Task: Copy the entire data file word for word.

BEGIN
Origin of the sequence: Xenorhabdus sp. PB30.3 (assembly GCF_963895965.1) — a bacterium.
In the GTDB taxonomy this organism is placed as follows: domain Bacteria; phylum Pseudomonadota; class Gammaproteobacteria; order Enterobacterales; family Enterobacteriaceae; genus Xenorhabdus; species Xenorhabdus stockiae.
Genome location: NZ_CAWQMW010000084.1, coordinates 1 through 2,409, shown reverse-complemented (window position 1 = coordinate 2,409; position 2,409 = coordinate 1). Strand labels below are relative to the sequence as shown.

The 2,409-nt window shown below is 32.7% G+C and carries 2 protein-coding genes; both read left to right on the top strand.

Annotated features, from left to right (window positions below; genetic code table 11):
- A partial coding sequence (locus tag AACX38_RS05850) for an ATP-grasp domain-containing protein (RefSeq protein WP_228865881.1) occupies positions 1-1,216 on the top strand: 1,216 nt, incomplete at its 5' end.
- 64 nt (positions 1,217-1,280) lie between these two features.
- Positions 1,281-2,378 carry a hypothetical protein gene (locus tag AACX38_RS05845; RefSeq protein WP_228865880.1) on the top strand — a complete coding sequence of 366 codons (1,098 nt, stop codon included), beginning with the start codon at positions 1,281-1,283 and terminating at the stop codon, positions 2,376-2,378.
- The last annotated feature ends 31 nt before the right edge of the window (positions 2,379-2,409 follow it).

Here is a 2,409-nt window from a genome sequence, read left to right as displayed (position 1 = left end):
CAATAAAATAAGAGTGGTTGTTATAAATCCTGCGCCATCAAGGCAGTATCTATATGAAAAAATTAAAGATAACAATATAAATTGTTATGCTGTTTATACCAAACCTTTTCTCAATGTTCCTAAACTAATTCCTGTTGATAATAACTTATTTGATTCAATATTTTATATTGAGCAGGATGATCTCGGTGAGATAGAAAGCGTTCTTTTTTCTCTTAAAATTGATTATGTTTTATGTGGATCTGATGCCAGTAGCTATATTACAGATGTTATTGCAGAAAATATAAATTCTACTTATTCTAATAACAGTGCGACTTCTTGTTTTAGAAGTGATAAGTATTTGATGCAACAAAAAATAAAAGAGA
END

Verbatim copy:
Origin of the sequence: Xenorhabdus sp. PB30.3 (assembly GCF_963895965.1) — a bacterium.
In the GTDB taxonomy this organism is placed as follows: domain Bacteria; phylum Pseudomonadota; class Gammaproteobacteria; order Enterobacterales; family Enterobacteriaceae; genus Xenorhabdus; species Xenorhabdus stockiae.
Genome location: NZ_CAWQMW010000084.1, coordinates 1 through 2,409, shown reverse-complemented (window position 1 = coordinate 2,409; position 2,409 = coordinate 1). Strand labels below are relative to the sequence as shown.

The 2,409-nt window shown below is 32.7% G+C and carries 2 protein-coding genes; both read left to right on the top strand.

Annotated features, from left to right (window positions below; genetic code table 11):
- A partial coding sequence (locus tag AACX38_RS05850) for an ATP-grasp domain-containing protein (RefSeq protein WP_228865881.1) occupies positions 1-1,216 on the top strand: 1,216 nt, incomplete at its 5' end.
- 64 nt (positions 1,217-1,280) lie between these two features.
- Positions 1,281-2,378 carry a hypothetical protein gene (locus tag AACX38_RS05845; RefSeq protein WP_228865880.1) on the top strand — a complete coding sequence of 366 codons (1,098 nt, stop codon included), beginning with the start codon at positions 1,281-1,283 and terminating at the stop codon, positions 2,376-2,378.
- The last annotated feature ends 31 nt before the right edge of the window (positions 2,379-2,409 follow it).

Here is a 2,409-nt window from a genome sequence, read left to right as displayed (position 1 = left end):
CAATAAAATAAGAGTGGTTGTTATAAATCCTGCGCCATCAAGGCAGTATCTATATGAAAAAATTAAAGATAACAATATAAATTGTTATGCTGTTTATACCAAACCTTTTCTCAATGTTCCTAAACTAATTCCTGTTGATAATAACTTATTTGATTCAATATTTTATATTGAGCAGGATGATCTCGGTGAGATAGAAAGCGTTCTTTTTTCTCTTAAAATTGATTATGTTTTATGTGGATCTGATGCCAGTAGCTATATTACAGATGTTATTGCAGAAAATATAAATTCTACTTATTCTAATAACAGTGCGACTTCTTGTTTTAGAAGTGATAAGTATTTGATGCAACAAAAAATAAAAGAGA